MARKET WATCH: Crude holds above $68/bbl, may rise

Energy prices continued to fall June 8, with the July benchmark crude contract down to $66.78/bbl in intraday trading before climbing back to finish at $68.09/bbl, down 35¢ for the day on the New York Mercantile Exchange.

Sam Fletcher
OGJ Senior Writer

HOUSTON, June 9 -- Energy prices continued to fall June 8, with the July benchmark crude contract down to $66.78/bbl in intraday trading before climbing back to finish at $68.09/bbl, down 35¢ for the day on the New York Mercantile Exchange.

Crude recovered most of its early losses on warnings from both the International Energy Agency in Paris and the chief executive of Royal Dutch Shell PLC that oil prices will spike again if the current level of exploration and production spending does not increase.

Analysts at Pritchard Capital Partners LLC, New Orleans, said, “The Canadian Association of Petroleum Producers also expects oil sands production by 2015 of 1.9-2.2 million b/d if projects that are now in operation or under construction go ahead; this is down from a 2007 estimate of 3 million b/d and the third cut since 2007. The most recent strength in the oil price is attributed to a weak dollar, but now line of thought is changing to a possible shortfall in supply 6 months to 1 year from now.”

Pritchard Capital Partners reported natural gas futures prices fell despite a weekend report from the North American Terminal Services showing an average 1.86 bcfed of LNG arrived at US terminals in April, less than the 3-5 bcfed some were expecting. “May through July is the period when the US LNG imports are supposed to peak,” they noted.

They said, “The price differential between oil and natural gas has not been as great since 1992. Historically, oil has traded 7 times the value of natural gas; the current ratio is 18.5 times.” Pritchard Capital analysts said, “Natural gas may not experience the V-shaped recovery that crude has had.” But the forward curve in the natural gas futures market, latest data from the Energy Information Administration showing a response of diminishing supplies, reduced LNG imports, and the performance of E&P stocks year-to-date “all imply that natural gas has bottomed,” they said.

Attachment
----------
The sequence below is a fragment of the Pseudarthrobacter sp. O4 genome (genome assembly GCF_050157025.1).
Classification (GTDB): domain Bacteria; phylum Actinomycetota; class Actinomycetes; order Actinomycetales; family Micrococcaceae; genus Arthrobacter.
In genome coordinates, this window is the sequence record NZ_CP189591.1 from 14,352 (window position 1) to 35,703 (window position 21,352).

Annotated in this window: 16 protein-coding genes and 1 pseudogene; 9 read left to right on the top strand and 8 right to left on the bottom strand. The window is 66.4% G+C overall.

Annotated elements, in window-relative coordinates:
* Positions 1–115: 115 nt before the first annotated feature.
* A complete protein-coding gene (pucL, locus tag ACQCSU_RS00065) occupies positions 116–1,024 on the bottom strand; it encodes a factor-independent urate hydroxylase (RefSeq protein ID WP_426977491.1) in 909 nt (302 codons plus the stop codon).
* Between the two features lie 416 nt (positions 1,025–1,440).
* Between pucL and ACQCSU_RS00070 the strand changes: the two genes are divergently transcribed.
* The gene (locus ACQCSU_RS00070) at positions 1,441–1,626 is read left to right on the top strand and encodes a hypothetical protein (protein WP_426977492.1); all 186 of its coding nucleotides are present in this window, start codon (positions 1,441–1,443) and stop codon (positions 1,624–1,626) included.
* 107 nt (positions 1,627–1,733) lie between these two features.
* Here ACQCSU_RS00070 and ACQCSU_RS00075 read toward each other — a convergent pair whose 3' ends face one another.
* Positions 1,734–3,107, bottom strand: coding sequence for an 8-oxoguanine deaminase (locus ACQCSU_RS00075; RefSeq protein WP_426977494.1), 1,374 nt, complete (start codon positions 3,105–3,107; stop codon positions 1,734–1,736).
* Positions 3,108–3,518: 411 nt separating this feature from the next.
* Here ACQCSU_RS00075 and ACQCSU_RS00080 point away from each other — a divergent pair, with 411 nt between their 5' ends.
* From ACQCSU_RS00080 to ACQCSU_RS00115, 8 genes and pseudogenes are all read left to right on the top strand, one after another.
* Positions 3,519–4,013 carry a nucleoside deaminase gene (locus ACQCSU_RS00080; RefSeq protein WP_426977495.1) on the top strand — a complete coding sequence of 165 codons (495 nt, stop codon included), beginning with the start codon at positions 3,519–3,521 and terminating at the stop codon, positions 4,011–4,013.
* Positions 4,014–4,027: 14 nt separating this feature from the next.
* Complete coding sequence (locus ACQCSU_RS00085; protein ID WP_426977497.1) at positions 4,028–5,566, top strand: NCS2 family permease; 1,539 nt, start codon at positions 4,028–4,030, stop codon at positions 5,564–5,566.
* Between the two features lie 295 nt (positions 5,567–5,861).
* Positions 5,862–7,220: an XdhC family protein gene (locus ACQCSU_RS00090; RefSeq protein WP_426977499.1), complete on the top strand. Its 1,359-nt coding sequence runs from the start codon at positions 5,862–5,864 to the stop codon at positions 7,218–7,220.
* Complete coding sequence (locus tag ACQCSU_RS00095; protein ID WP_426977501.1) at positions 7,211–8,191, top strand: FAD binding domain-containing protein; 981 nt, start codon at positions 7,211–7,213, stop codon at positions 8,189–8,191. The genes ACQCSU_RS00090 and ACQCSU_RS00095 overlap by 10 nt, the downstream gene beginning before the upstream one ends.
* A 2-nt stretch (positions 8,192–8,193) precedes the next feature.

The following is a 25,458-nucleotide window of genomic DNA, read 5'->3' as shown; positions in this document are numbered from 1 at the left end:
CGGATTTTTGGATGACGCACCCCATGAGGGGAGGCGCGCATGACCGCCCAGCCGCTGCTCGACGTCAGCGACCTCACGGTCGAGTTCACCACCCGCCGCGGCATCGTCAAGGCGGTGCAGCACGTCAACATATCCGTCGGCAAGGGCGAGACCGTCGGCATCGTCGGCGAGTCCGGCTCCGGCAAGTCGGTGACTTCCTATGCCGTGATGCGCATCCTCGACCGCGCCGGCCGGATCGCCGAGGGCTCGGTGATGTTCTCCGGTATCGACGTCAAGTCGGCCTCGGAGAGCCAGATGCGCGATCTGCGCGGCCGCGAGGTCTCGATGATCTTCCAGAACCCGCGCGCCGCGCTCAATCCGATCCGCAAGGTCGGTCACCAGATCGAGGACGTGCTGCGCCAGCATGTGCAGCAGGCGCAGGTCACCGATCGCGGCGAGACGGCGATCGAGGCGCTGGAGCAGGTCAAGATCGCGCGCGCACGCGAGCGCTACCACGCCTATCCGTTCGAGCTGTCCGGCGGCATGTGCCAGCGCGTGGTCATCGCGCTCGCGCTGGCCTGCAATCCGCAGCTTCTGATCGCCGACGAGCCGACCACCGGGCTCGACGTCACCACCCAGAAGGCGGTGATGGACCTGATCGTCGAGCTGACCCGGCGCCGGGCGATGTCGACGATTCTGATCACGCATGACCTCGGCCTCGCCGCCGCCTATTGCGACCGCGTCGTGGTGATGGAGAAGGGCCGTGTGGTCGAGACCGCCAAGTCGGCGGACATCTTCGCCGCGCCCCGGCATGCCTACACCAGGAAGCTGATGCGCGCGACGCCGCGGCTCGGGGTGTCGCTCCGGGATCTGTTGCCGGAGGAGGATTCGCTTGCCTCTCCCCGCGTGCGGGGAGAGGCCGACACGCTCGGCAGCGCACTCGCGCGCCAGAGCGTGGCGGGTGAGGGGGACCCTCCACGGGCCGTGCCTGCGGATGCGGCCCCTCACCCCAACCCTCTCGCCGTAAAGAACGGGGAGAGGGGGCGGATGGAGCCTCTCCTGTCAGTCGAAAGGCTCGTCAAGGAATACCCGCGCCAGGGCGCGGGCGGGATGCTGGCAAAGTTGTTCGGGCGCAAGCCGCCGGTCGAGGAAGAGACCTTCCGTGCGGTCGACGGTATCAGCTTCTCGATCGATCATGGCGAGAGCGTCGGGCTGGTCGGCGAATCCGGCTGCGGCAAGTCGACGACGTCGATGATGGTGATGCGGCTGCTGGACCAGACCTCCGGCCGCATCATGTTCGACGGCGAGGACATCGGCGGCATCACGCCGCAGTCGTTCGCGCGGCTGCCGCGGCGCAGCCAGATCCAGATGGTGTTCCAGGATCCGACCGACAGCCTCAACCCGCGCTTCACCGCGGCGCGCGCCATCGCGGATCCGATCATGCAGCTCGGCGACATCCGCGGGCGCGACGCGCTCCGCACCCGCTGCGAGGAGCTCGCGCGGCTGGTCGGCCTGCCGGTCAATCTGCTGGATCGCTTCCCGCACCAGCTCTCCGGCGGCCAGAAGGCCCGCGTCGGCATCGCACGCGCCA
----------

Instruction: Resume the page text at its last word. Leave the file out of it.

Analysts in the Houston office of Raymond James & Associates Inc. said crude was again pushing $70/bbl in early trading June 9 “on signs of a global economic recovery.” They noted the latest data showing a 34% increase in car sales in China during May over year-ago levels. “Through the first 5 months of the year, China's auto sales are up 14% to 4.96 million vehicles compared [with] US auto sales, which are down 37% to 3.95 million vehicles,” they said. “China is quickly rebounding from the global recession, and consequently Chinese oil demand, one of the biggest question marks in our oil model, has no place to go but up and to the right.”

Olivier Jakob at Petromatrix, Zug, Switzerland, noted the “extreme stability” of benchmark US crude prices so far in June, with the price holding above $68/bbl in all but one NYMEX session. However, he said, “Such extreme stability never stays for an extended period of time and is usually concluded by a volatility breakout from the range. That would be either below $66/bbl or above $70/bbl.”

Inventory reports this week could trigger a breakout. “Given the latest market dynamics, we will have a bias towards the upside breakout,” Jakob said.

Energy prices
The August contract for benchmark US sweet, light crudes lost 32¢ to $69.03/bbl June 8 on NYMEX. On the US spot market, West Texas Intermediate at Cushing, Okla., was down 35¢ to $68.09/bbl. Heating oil for July slipped by 0.22¢, but the closing price was virtually unchanged at $1.77/gal on NYMEX. The July contract for reformulated blend stock for oxygenate blending (RBOB) dropped 1.86¢ to $1.94/gal.

Natural gas for the same month fell 13.7¢ to $3.73/MMbtu on NYMEX. On the US spot market, gas at Henry Hub, La., increased 1¢ to $3.53/MMbtu.

In London, the July IPE contract for North Sea Brent crude dropped 46¢ to $67.88/bbl. The June gas oil contract lost $3.50 to $545.75/tonne.

The average price for the Organization of Petroleum Exporting Countries' basket of 12 reference crudes fell $1.06 to $67.02/bbl.

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